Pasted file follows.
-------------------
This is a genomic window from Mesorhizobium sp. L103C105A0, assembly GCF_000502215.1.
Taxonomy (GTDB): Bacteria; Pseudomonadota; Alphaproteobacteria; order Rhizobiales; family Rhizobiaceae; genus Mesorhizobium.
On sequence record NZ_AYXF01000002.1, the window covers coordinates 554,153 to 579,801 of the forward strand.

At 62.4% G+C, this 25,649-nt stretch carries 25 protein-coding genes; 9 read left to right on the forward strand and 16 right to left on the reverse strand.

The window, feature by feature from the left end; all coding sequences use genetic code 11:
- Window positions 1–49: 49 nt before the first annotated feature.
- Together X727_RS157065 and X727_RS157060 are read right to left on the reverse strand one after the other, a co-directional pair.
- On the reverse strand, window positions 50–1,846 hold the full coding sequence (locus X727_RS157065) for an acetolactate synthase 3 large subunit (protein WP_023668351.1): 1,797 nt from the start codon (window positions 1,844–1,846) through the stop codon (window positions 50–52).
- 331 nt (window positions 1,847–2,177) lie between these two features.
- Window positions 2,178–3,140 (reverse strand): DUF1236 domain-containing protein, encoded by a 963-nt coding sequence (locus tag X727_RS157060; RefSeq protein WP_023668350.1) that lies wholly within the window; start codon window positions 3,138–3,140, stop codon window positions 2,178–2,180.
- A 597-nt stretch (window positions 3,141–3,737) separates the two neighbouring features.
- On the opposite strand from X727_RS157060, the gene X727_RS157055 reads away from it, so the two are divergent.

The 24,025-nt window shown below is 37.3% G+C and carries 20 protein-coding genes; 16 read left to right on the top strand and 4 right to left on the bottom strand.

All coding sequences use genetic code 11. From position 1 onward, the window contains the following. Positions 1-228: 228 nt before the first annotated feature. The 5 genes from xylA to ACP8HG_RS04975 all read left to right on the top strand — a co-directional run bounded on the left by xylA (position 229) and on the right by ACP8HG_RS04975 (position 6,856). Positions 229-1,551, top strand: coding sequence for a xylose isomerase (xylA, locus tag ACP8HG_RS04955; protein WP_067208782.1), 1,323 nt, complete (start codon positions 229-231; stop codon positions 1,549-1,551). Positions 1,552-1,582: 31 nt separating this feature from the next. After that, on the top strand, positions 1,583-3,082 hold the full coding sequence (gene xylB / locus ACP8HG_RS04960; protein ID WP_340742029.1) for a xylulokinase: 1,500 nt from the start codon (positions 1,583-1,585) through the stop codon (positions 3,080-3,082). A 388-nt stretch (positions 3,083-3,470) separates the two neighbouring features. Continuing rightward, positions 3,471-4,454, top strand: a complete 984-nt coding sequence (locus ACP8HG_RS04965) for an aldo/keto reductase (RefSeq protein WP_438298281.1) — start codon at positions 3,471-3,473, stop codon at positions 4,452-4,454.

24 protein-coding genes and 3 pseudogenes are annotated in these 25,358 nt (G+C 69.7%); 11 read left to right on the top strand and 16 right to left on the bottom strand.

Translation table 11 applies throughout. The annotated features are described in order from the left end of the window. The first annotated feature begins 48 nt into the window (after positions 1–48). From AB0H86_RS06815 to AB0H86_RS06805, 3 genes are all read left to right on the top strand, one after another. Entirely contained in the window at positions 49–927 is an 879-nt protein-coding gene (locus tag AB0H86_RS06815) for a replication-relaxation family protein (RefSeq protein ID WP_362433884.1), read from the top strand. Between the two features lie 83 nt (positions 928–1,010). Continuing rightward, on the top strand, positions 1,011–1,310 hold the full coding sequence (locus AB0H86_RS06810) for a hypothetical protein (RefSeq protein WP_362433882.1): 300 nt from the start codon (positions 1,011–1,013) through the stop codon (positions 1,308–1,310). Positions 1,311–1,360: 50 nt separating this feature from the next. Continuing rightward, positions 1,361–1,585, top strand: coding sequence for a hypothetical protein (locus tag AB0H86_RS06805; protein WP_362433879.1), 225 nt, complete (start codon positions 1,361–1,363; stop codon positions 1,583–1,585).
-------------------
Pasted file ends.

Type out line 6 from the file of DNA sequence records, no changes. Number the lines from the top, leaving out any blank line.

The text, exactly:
- Window positions 1–49: 49 nt before the first annotated feature.